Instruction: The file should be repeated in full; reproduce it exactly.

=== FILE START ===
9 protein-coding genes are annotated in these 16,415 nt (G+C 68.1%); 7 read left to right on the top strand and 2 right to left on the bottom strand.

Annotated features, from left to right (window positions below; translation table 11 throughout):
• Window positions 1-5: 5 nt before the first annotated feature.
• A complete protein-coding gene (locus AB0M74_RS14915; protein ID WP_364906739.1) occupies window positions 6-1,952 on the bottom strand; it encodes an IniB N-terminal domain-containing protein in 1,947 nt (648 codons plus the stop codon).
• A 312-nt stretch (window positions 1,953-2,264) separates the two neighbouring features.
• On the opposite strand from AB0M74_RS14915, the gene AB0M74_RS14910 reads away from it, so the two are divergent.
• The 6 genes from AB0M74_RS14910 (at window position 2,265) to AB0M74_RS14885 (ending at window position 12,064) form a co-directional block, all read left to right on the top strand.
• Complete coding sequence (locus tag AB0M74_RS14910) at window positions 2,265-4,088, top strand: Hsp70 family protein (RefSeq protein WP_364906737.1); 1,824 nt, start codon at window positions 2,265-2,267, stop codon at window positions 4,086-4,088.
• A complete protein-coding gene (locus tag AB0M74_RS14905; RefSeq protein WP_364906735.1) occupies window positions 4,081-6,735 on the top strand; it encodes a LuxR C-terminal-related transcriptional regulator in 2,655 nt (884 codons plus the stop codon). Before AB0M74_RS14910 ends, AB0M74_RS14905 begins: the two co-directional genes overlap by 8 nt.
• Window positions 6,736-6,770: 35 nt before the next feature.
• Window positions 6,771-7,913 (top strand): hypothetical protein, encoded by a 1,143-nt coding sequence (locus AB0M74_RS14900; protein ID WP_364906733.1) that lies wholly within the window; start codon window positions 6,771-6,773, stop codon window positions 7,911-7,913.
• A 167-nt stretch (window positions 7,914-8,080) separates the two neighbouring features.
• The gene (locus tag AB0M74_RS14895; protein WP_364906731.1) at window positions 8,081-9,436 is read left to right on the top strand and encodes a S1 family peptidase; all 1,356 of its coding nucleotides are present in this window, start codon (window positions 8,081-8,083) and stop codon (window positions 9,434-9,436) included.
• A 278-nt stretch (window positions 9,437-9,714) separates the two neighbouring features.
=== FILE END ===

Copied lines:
9 protein-coding genes are annotated in these 16,415 nt (G+C 68.1%); 7 read left to right on the top strand and 2 right to left on the bottom strand.

Annotated features, from left to right (window positions below; translation table 11 throughout):
• Window positions 1-5: 5 nt before the first annotated feature.
• A complete protein-coding gene (locus AB0M74_RS14915; protein ID WP_364906739.1) occupies window positions 6-1,952 on the bottom strand; it encodes an IniB N-terminal domain-containing protein in 1,947 nt (648 codons plus the stop codon).
• A 312-nt stretch (window positions 1,953-2,264) separates the two neighbouring features.
• On the opposite strand from AB0M74_RS14915, the gene AB0M74_RS14910 reads away from it, so the two are divergent.
• The 6 genes from AB0M74_RS14910 (at window position 2,265) to AB0M74_RS14885 (ending at window position 12,064) form a co-directional block, all read left to right on the top strand.
• Complete coding sequence (locus tag AB0M74_RS14910) at window positions 2,265-4,088, top strand: Hsp70 family protein (RefSeq protein WP_364906737.1); 1,824 nt, start codon at window positions 2,265-2,267, stop codon at window positions 4,086-4,088.
• A complete protein-coding gene (locus tag AB0M74_RS14905; RefSeq protein WP_364906735.1) occupies window positions 4,081-6,735 on the top strand; it encodes a LuxR C-terminal-related transcriptional regulator in 2,655 nt (884 codons plus the stop codon). Before AB0M74_RS14910 ends, AB0M74_RS14905 begins: the two co-directional genes overlap by 8 nt.
• Window positions 6,736-6,770: 35 nt before the next feature.
• Window positions 6,771-7,913 (top strand): hypothetical protein, encoded by a 1,143-nt coding sequence (locus AB0M74_RS14900; protein ID WP_364906733.1) that lies wholly within the window; start codon window positions 6,771-6,773, stop codon window positions 7,911-7,913.
• A 167-nt stretch (window positions 7,914-8,080) separates the two neighbouring features.
• The gene (locus tag AB0M74_RS14895; protein WP_364906731.1) at window positions 8,081-9,436 is read left to right on the top strand and encodes a S1 family peptidase; all 1,356 of its coding nucleotides are present in this window, start codon (window positions 8,081-8,083) and stop codon (window positions 9,434-9,436) included.
• A 278-nt stretch (window positions 9,437-9,714) separates the two neighbouring features.